Corruption: It’s been known for some time that Hillary Clinton’s personal email contained top-secret government material. We’re also learning just how vulnerable her system was. She might as well have posted documents on an open blog.
While secretary of state, Clinton conducted State Department business through a personal email account handled by a private server that did not meet the government’s security standards. The homebrew system was probably the most susceptible to hackers during its first two months of existence when emails passed through it without encryption.
The domain name clintonemail.com was registered on Jan. 13, 2009, eight days before Clinton became secretary of state, Computer World reported last month, “but it wasn’t until March 29 that the first (security) certificate was issued for the domain.” The certificate is necessary to encrypt connections from cell phones and computers accessing the server and email account, said the report.
“Without that security, data would be flowing across the Internet in plain text,” the trade magazine reported.
Computer World also noted that Clinton traveled extensively “during her first months in office until the certification was obtained.” She visited Japan, South Korea, Israel, Mexico and Switzerland, but also went to Indonesia, China, Egypt, “Palestine” and Turkey. Some of these countries could be considered cold — maybe even openly hostile — toward the U.S. One nation is even one of the world’s largest providers of Islamic State fighters and has a large radical Muslim community, while the region of Palestine gave birth to modern-day Islamic terrorism. Was her email breached by enemies while she was visiting these spots? Given how open it was, even the most bungling hacker could have gotten in.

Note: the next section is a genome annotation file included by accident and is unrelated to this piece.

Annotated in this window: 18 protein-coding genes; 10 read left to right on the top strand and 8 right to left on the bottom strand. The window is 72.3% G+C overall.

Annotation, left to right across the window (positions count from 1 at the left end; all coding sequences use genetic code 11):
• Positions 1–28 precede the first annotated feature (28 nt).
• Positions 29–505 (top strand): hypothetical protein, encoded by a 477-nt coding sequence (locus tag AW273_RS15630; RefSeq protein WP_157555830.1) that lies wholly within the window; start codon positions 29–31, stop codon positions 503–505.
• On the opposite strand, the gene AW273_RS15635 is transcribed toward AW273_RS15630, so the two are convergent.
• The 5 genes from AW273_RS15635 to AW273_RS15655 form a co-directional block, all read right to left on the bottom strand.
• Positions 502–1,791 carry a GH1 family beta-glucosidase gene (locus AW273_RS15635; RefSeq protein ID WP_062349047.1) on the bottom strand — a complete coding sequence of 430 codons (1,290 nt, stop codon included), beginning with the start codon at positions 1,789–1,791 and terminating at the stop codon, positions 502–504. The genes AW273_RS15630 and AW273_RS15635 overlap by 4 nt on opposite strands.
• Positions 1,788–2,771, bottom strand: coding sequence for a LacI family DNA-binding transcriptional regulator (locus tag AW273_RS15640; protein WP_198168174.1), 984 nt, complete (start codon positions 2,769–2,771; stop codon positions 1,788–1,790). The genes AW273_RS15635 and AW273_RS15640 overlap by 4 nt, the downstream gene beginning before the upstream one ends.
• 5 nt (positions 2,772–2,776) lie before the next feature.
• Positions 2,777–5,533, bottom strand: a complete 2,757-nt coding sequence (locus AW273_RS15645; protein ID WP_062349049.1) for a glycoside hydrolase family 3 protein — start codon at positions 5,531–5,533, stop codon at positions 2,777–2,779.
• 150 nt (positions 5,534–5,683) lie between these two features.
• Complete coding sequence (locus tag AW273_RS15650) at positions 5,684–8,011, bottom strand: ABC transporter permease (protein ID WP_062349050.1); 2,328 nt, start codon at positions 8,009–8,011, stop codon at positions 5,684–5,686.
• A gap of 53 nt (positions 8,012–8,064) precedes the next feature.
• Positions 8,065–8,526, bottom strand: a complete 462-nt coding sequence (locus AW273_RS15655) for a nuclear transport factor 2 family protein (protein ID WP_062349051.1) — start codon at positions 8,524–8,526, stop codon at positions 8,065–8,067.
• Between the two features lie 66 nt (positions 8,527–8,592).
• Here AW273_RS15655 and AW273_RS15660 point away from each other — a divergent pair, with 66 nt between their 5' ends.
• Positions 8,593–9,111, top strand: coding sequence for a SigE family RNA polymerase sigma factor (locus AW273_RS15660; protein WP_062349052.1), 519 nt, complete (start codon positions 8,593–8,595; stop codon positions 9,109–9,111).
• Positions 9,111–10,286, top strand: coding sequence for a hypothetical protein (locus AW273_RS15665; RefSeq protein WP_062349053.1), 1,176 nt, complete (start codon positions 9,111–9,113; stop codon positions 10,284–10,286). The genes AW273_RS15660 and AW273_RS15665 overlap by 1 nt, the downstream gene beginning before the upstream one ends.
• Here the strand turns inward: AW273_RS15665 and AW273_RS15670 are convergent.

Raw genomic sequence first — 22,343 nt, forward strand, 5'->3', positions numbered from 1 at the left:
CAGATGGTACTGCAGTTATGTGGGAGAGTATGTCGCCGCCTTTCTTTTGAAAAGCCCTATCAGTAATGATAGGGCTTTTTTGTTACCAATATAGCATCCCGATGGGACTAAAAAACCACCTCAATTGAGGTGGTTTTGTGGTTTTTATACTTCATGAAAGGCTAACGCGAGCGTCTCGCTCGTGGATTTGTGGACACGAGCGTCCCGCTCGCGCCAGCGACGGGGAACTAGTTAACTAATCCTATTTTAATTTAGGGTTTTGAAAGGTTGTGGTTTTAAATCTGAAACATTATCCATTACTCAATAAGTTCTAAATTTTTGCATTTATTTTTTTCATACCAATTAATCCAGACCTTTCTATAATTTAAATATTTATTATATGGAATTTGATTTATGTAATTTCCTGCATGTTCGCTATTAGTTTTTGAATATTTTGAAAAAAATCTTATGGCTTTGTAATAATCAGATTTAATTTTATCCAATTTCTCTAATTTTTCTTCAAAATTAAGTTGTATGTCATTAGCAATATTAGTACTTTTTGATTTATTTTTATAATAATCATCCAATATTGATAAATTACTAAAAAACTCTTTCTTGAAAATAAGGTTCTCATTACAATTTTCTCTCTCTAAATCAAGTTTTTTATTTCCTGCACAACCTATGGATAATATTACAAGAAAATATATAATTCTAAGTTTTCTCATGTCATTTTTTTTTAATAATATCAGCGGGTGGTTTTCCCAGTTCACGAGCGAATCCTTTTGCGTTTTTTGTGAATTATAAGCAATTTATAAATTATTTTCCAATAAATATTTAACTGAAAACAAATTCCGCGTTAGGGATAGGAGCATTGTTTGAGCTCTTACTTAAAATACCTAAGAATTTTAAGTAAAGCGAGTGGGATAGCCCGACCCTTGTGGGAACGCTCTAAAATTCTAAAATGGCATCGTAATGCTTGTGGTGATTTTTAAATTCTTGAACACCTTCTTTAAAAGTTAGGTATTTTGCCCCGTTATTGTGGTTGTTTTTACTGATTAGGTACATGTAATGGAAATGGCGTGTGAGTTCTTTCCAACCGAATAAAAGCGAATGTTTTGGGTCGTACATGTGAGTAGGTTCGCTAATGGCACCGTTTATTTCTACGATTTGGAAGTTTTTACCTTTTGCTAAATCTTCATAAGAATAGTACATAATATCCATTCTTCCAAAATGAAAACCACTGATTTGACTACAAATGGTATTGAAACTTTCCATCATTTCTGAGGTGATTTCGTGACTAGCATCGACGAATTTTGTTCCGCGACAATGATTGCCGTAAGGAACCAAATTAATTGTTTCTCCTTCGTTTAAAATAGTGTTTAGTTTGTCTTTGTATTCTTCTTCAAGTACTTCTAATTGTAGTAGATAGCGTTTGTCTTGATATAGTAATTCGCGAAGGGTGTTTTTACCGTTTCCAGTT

The security risks posed by Clinton’s email arrangement went beyond just the first months of her tenure, though. Remember, it was never a secure government system and it was used by someone who has a “frighteningly outdated view of email security,” Computer World said last year, and who tried to argue that it was secure because the server was on property guarded by the Secret Service.
But all can’t be blamed on naivete, or an antiquated understanding of technology security. Clinton’s choice to use a nonsecure personal email account rather than a secure government account was made consciously and deliberately. She wanted to conduct government business outside of the sterilizing effects of sunlight. That she might endanger national security didn’t matter to her. The public would do well to remember this as she gets closer to the Democratic nomination.